Thomas Goedelmann grows lettuce and other vegetables on his 340-hectare farm in the south-west of Germany.
Focusing on soil quality, the farm uses Sorghum-Sudan grass as a break crop to produce tons of organic matter and prevent weeding. Goedelmann also takes an innovative approach to land use and collaborates with his neighbors to grow more lettuce while lowering cost and reducing risk of disease.
The farm plants Sorghum-Sudan grass as a break crop, which produces several tons of organic matter per hectare; this is cut and chopped for incorporation into the soil with the aim of increasing soil organic matter (SOM) levels. The additional benefits of this grass are that it is fast-growing, smothering out weed growth, and deep-rooting, which helps to improve soil structure and break up compacted soils.
To reduce the effects of soil erosion, all organic material from Sorghum-Sudan grass and harvested wheat straw is mixed into the soil surface to provide a binding material that reduces soil erosion during the winter period. Cultivations are carried out toward the end of March just prior to planting lettuce.
Although the farm has a good supply of ground water, consumption is optimized through the following measures:
- Irrigation water is transferred from its source through a system of underground pipes, which reduces the risk of contamination.
- Careful positioning of irrigation sprinklers reduces the effect of wind and limits water loss through driftage.
- Optimizing water drop size to be bigger and heavier and therefore less susceptible to wind and drift.
- Using a grid sprinkler system to provide a small quantity of water directed very quickly across the field surface to ensure water infiltrates the ground without forming puddles on the plants, which helps to prevent disease occurrence and spoiling.
- Highest volume of irrigation undertaken during the night to reduce evapotranspiration; brief periods of irrigation are carried out during the day to reduce the temperature of the leaves and decrease the risk of tip burn.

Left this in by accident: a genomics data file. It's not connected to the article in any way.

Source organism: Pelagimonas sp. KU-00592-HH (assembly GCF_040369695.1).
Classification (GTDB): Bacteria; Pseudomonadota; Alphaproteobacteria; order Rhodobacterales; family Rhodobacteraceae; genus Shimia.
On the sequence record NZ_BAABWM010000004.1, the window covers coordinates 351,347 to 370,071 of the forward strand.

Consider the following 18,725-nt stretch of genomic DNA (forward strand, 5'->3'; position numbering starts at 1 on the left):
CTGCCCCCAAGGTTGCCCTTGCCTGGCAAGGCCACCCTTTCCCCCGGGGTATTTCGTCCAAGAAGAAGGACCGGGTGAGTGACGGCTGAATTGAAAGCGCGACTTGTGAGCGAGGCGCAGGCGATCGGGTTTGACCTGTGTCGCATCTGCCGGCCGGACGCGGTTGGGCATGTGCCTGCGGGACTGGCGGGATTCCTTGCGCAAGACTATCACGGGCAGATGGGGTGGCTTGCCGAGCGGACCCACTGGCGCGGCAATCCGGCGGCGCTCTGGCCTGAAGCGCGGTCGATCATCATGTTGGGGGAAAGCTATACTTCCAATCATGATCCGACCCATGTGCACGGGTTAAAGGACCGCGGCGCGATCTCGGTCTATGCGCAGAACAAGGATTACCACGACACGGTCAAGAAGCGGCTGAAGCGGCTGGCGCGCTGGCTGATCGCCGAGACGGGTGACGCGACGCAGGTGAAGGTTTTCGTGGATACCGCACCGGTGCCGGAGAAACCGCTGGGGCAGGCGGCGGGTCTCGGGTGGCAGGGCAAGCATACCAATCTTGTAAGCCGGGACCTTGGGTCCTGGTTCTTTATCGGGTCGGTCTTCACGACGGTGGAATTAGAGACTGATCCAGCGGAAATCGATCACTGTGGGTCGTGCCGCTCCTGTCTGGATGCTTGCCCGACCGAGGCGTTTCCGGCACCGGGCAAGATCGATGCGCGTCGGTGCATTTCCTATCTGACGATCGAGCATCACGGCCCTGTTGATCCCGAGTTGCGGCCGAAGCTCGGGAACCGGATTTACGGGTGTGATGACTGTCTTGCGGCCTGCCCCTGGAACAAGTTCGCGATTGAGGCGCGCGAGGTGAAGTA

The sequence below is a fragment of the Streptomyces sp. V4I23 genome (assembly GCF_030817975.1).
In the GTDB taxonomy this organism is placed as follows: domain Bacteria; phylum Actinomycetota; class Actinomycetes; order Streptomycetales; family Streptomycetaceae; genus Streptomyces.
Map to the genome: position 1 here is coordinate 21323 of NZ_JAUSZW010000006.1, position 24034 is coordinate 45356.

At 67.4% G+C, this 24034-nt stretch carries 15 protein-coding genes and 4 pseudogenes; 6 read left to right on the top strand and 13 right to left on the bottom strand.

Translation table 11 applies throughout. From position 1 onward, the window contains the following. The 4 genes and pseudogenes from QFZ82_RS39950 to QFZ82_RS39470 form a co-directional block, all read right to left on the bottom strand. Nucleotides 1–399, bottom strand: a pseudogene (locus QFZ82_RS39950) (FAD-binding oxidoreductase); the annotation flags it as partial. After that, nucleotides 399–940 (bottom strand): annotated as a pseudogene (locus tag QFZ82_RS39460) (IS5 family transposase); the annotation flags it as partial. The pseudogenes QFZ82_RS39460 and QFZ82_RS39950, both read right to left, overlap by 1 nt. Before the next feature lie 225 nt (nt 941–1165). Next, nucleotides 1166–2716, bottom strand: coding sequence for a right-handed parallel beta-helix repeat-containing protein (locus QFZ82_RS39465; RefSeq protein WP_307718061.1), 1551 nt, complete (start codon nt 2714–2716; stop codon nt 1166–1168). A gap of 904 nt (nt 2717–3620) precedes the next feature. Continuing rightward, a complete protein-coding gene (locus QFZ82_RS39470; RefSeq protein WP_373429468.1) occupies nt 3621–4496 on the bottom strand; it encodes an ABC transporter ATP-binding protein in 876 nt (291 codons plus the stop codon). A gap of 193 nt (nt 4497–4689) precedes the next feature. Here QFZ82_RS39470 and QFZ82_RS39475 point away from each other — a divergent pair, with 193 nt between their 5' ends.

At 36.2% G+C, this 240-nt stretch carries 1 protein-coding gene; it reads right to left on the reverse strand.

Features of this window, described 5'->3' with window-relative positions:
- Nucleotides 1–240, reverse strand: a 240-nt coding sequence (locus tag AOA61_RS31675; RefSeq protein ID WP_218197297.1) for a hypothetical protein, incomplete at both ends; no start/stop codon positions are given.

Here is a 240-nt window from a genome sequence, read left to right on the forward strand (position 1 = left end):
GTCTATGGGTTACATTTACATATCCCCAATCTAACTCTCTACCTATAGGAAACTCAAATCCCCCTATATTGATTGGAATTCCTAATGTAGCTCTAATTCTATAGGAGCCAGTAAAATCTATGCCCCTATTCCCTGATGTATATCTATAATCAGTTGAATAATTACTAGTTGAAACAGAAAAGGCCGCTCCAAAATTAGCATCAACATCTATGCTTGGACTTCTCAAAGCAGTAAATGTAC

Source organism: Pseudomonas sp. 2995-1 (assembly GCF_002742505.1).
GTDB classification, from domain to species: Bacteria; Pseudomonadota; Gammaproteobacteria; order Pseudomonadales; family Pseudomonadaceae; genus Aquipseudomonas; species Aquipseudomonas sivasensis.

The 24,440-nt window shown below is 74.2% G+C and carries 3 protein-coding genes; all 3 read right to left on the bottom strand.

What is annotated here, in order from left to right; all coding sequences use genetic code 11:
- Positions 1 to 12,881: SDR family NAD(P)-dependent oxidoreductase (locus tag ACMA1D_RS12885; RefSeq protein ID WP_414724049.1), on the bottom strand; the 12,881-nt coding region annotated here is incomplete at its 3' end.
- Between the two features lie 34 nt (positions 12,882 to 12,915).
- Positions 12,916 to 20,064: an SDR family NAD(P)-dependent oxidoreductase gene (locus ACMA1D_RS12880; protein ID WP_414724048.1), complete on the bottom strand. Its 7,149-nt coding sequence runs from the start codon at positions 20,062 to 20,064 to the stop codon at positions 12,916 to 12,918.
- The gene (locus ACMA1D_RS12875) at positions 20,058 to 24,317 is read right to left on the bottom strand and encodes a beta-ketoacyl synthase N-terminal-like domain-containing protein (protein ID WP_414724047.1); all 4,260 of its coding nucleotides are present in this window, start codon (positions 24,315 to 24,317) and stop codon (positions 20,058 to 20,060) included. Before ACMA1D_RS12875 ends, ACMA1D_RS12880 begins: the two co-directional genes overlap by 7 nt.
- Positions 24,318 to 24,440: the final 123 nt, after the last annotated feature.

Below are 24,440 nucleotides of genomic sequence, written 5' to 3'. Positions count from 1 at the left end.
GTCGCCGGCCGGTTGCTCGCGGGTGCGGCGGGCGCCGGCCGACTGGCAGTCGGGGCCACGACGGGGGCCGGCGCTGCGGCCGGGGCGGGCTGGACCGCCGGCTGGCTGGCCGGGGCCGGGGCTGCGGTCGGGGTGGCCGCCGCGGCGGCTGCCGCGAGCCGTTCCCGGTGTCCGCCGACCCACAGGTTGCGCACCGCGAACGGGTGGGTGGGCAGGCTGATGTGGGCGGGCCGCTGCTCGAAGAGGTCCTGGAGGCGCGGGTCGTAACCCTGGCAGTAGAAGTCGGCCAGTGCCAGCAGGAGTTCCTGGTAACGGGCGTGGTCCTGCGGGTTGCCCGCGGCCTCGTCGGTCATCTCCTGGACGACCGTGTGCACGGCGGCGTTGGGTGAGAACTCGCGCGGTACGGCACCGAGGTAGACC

In collaboration with an agronomist engineer from Bonduelle Fresh, the farm tests and chooses the best varieties of lettuce that are adapted to the climatic soil conditions of the region of Palatinate and that meet the market requirements.
To reduce the frequency that lettuce is grown within the rotation on the farm’s land, Thomas collaborates with neighboring farmers to exchange land on short-term agreements. This has led to 60% of the farm’s lettuce production being grown “off farm” in fields that have not had salad crops in the previous year. This reduces disease risk and lowers the need for plant protection product (PPP) use, thereby reducing costs and inputs.
Learn more about Thomas Goedelmann’s story
Explore the case study, where you’ll find extra details on how the farm has performed against the program’s good practice standards and criteria, what external research reveals about the producer’s actions and how improved sustainability benefits them.
“It is important for me to grow and produce quality salad crops for my customers. Food safety, protecting the environment and reducing our demands on natural resources are all crucial elements to farming sustainably. By ensuring that we stay focused and committed, we aim to improve the land and its productivity, allowing me to hand the farm on to the next generation in a better condition for them to continue the journey. Being recognized by McDonald’s as a Flagship Farmer has demonstrated to me we are doing the right thing and I will continue to look for ways to improve.”
“Recognizing and addressing the key sustainability challenges within your farming system are fundamental factors for short and long-term success. While ensuring that the short-term goals and practices are well managed, Thomas has an eye on the future of his farming business. The essential component of crop production is soil, and Thomas has a clear objective to improve soil fertility and health, which will ensure the farm can keep growing quality salad crops sustainably.”